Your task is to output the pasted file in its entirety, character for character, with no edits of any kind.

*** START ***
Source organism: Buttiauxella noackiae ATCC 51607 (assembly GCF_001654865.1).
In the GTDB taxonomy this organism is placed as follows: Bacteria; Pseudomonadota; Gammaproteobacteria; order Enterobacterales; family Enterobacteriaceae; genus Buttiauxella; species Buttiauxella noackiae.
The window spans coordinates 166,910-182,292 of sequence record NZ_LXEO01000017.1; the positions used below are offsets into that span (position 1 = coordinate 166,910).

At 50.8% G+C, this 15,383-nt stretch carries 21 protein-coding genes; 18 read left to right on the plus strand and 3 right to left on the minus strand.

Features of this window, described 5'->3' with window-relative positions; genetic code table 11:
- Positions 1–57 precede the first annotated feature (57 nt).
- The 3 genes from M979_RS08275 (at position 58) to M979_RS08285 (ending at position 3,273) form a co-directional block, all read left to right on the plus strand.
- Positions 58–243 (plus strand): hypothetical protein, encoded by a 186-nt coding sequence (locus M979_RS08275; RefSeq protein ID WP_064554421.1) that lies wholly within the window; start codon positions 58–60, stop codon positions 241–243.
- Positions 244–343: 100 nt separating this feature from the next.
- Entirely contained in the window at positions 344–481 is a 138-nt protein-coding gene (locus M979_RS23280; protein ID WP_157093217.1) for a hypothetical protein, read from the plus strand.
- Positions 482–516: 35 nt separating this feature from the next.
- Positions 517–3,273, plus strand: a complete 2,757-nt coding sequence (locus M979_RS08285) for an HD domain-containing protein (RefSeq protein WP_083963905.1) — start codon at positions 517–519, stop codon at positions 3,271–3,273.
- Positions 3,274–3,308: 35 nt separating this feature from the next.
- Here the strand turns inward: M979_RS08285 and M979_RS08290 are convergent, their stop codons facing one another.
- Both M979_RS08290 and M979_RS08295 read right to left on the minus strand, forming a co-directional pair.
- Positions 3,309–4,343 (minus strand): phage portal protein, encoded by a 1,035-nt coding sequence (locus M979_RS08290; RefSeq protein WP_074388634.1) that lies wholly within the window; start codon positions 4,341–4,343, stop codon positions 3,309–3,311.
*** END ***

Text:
Source organism: Buttiauxella noackiae ATCC 51607 (assembly GCF_001654865.1).
In the GTDB taxonomy this organism is placed as follows: Bacteria; Pseudomonadota; Gammaproteobacteria; order Enterobacterales; family Enterobacteriaceae; genus Buttiauxella; species Buttiauxella noackiae.
The window spans coordinates 166,910-182,292 of sequence record NZ_LXEO01000017.1; the positions used below are offsets into that span (position 1 = coordinate 166,910).

At 50.8% G+C, this 15,383-nt stretch carries 21 protein-coding genes; 18 read left to right on the plus strand and 3 right to left on the minus strand.

Features of this window, described 5'->3' with window-relative positions; genetic code table 11:
- Positions 1–57 precede the first annotated feature (57 nt).
- The 3 genes from M979_RS08275 (at position 58) to M979_RS08285 (ending at position 3,273) form a co-directional block, all read left to right on the plus strand.
- Positions 58–243 (plus strand): hypothetical protein, encoded by a 186-nt coding sequence (locus M979_RS08275; RefSeq protein ID WP_064554421.1) that lies wholly within the window; start codon positions 58–60, stop codon positions 241–243.
- Positions 244–343: 100 nt separating this feature from the next.
- Entirely contained in the window at positions 344–481 is a 138-nt protein-coding gene (locus M979_RS23280; protein ID WP_157093217.1) for a hypothetical protein, read from the plus strand.
- Positions 482–516: 35 nt separating this feature from the next.
- Positions 517–3,273, plus strand: a complete 2,757-nt coding sequence (locus M979_RS08285) for an HD domain-containing protein (RefSeq protein WP_083963905.1) — start codon at positions 517–519, stop codon at positions 3,271–3,273.
- Positions 3,274–3,308: 35 nt separating this feature from the next.
- Here the strand turns inward: M979_RS08285 and M979_RS08290 are convergent, their stop codons facing one another.
- Both M979_RS08290 and M979_RS08295 read right to left on the minus strand, forming a co-directional pair.
- Positions 3,309–4,343 (minus strand): phage portal protein, encoded by a 1,035-nt coding sequence (locus M979_RS08290; RefSeq protein WP_074388634.1) that lies wholly within the window; start codon positions 4,341–4,343, stop codon positions 3,309–3,311.